For example, the small task of replacing the (TP) toilet paper can say a lot in regards to an organization's culture. We all understand that when short cuts happen in this area (though not a life or death situation by any means) it can be an uncomfortable and often embarrassing moment for someone. But when we find this type of mindset in the fire service, it can often point to other areas lacking "operational readiness" that will have a direct correlation to our own life safety. I am talking about making sure things are right and tight out on the apparatus floor for EVERY shift. Are the trucks actually getting checked? Are the SCBA self-contained breathing apparatus full, clean and ready for the next response? Are your tools and equipment in service and at the ready? Or as a culture do we play the adapt and overcome mindset with our safety? By opting to play the blame game with the previous shift, that is not what I would call a good answer to why things were not in the ready or available.
Our job is the protect the public but more importantly protect each other... they call it a brotherhood for a reason. When we see this type of behavior, it often falls back to a lack of pride in your workmanship, "Hey your lucky he left you a roll on the shelf man" But more importantly from an administrator's standpoint if you do see this issue, honestly it is time to look at your leadership. Quality Assurance (QA) is critical for our own well being. For us to be ready to respond in a moment’s notice, and deliver the best possible service available the leadership needs to assure the "little things" do not come back to haunt us. You can learn a lot about an organization from a simple roll of TP.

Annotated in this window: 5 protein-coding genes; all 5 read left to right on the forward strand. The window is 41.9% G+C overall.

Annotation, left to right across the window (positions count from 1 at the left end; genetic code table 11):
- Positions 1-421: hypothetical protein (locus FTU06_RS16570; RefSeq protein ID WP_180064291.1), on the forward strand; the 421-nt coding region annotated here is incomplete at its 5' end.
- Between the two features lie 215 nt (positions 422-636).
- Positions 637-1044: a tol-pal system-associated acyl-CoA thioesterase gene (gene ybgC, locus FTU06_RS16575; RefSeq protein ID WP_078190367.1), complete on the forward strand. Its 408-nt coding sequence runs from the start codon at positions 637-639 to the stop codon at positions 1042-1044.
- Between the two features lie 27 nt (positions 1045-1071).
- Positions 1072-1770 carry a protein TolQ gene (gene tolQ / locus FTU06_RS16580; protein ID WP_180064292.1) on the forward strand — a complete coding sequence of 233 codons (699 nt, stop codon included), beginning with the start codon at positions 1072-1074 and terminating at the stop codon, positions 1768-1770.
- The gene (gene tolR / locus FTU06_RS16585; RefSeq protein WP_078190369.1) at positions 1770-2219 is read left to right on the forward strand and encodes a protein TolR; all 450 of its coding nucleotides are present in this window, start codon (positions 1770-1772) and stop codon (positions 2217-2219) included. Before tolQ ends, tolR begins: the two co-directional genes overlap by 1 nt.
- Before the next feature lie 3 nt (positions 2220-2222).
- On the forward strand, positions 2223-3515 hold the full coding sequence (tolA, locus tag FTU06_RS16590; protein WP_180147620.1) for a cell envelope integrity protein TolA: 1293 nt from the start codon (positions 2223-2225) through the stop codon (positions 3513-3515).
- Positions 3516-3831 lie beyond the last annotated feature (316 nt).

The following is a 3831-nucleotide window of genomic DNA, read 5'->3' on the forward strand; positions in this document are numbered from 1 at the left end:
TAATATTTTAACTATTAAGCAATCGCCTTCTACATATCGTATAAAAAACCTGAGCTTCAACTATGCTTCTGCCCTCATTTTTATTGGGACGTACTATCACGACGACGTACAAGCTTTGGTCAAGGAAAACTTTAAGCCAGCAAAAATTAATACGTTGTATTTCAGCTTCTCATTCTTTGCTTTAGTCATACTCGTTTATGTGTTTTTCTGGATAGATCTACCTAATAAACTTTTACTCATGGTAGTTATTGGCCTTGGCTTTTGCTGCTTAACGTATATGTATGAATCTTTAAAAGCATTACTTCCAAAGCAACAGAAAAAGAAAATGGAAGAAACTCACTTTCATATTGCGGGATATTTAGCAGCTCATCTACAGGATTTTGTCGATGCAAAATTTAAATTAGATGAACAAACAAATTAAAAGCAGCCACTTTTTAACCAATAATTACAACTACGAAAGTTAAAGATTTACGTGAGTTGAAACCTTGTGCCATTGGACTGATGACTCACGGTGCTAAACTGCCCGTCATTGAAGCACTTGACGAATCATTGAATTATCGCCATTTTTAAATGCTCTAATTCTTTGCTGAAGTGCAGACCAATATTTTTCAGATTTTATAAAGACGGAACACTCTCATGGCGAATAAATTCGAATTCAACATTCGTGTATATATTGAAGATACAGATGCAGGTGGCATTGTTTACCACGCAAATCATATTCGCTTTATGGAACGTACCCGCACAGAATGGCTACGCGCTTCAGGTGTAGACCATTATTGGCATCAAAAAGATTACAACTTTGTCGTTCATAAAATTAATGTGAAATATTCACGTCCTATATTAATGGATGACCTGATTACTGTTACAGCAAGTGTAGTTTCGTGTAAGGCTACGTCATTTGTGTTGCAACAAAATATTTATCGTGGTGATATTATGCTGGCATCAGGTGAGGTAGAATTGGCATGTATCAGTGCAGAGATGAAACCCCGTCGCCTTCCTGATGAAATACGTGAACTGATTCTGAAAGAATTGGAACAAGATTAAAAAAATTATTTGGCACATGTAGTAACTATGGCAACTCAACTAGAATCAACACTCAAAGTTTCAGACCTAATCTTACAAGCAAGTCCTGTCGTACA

Stay alert, stay attentive and most importantly... stay "battle ready" my friends. Your training and your mind are what is going to make the difference on the next call. Billy
The author is a 19 year veteran of the fire service, serving as a volunteer, call and career firefighter with departments throughout New Hampshire. He is a regular contributor to Fire Engineering, multi-year presenter at FDIC, hosts "Tap the Box" on Fire Engineering Talk Radio and owns FETC Services which delivers advanced firefighter and leadership training programs throughout the United States.